My first experience with Amy Watkins’ poetry was the Milk and Water preview “Never Never.” I try to approach every poem I read with a distant objectivity, but there was something about the experiences of the I in this poem that rang out as fact to me. The more I read, the more connected I felt to the poet and her real life beyond the page. Every word felt true.
This is not a common interpretation for me. I’ve studied both nonfiction and poetry extensively, and something that has stuck with me over the years is the rigid objectivity I mentioned previously. I work hard to not impose my own idea of the author speaking each word. I couldn’t avoid it with this poem, though, because of the connection between the speaker (the I), her mother, her daughter, and the rich undercurrent of fear. I came away from each read tenser than the last.
After completing Milk & Water, I had the privilege of asking Amy Watkins about the possible nonfiction elements in her writing directly. She confirmed my original suspicions, but her own words represent her work much better than I ever could. I’m not sure which one of us suggested the idea of recording our interview rather than relying on traditional distant Q & A, but I feel that hearing Amy speak about her poetry in her own voice is its own work of art. I hope that you excuse my nervous laughter and “ums,” and enjoy listening to our conversation about family, locality, and feminist rants.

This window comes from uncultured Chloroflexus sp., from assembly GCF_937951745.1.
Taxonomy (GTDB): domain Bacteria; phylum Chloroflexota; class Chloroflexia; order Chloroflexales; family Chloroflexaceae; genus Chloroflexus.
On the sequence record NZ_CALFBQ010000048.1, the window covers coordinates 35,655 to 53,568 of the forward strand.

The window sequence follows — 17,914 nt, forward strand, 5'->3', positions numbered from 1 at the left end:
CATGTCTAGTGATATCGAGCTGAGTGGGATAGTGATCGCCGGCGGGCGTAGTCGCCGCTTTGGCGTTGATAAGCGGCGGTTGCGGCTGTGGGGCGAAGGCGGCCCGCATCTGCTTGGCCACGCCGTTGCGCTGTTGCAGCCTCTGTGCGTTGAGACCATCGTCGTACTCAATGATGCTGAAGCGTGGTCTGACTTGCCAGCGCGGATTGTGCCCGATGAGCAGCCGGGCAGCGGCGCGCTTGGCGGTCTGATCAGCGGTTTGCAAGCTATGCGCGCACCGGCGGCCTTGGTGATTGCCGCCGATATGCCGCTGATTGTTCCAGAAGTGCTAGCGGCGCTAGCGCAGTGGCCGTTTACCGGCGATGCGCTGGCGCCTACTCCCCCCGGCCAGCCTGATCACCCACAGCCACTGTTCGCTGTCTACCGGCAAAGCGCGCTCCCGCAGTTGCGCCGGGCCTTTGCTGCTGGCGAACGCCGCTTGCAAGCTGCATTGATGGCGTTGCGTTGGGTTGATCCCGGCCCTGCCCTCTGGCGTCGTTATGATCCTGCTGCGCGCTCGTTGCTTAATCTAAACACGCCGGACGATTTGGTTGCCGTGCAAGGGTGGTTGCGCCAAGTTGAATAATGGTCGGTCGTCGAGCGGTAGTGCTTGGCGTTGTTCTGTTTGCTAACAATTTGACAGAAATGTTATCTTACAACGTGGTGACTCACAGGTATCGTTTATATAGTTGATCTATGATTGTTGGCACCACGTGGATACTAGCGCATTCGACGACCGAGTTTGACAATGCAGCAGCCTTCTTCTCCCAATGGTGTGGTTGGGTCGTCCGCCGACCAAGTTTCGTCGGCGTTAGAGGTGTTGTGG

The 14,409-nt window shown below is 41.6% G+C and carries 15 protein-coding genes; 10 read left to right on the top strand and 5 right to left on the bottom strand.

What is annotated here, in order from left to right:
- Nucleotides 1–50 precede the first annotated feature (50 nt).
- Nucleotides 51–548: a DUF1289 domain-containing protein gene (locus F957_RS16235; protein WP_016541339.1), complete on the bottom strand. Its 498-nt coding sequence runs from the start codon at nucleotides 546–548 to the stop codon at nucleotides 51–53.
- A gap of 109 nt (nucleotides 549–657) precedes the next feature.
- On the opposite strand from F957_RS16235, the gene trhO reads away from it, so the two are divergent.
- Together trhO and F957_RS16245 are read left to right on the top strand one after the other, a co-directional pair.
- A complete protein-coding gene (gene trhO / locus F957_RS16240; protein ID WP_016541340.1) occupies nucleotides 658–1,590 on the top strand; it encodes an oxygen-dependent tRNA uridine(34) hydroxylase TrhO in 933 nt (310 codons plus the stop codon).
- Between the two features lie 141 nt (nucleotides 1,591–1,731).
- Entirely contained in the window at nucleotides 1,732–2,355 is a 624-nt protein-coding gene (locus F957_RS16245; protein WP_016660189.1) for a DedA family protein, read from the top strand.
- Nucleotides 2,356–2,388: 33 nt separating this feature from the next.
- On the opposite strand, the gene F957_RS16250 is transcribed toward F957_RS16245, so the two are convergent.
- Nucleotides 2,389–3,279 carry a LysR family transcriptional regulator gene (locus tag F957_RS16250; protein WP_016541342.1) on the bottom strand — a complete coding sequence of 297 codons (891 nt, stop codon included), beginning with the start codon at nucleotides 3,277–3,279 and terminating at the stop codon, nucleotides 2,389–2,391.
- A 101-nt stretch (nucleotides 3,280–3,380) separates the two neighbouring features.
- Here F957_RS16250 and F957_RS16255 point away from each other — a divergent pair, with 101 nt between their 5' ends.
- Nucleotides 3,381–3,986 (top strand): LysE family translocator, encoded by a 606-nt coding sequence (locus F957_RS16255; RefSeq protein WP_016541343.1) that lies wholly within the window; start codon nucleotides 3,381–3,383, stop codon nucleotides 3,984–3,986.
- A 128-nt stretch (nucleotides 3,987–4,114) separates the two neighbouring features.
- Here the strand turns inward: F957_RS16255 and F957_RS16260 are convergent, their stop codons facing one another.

Amy Watkins grew up with the alligators and armadillos in the Central Florida scrub, the oldest child of a nurse and a carpenter. As a kid, she wanted to be an artist, a doctor, a teacher and a contestant on Star Search; she became a writer instead. Her poems and essays have recently appeared in Bigger Than They Appear: Anthology of Very Small Poems, BloodLotus, and Animal: A Beast of a Literary Magazine. She lives in Orlando with her husband and only child, Alice.
This week’s Wardrobe Best Dressed was selected Nicole Oquendo. Nicole Oquendo is an Assistant Editor for Sundress Publications, and the Nonfiction Editor of Best of the Net. Her most recently published essays and poetry can be found in DIAGRAM, fillingStation, Storm Cellar, and Truck.
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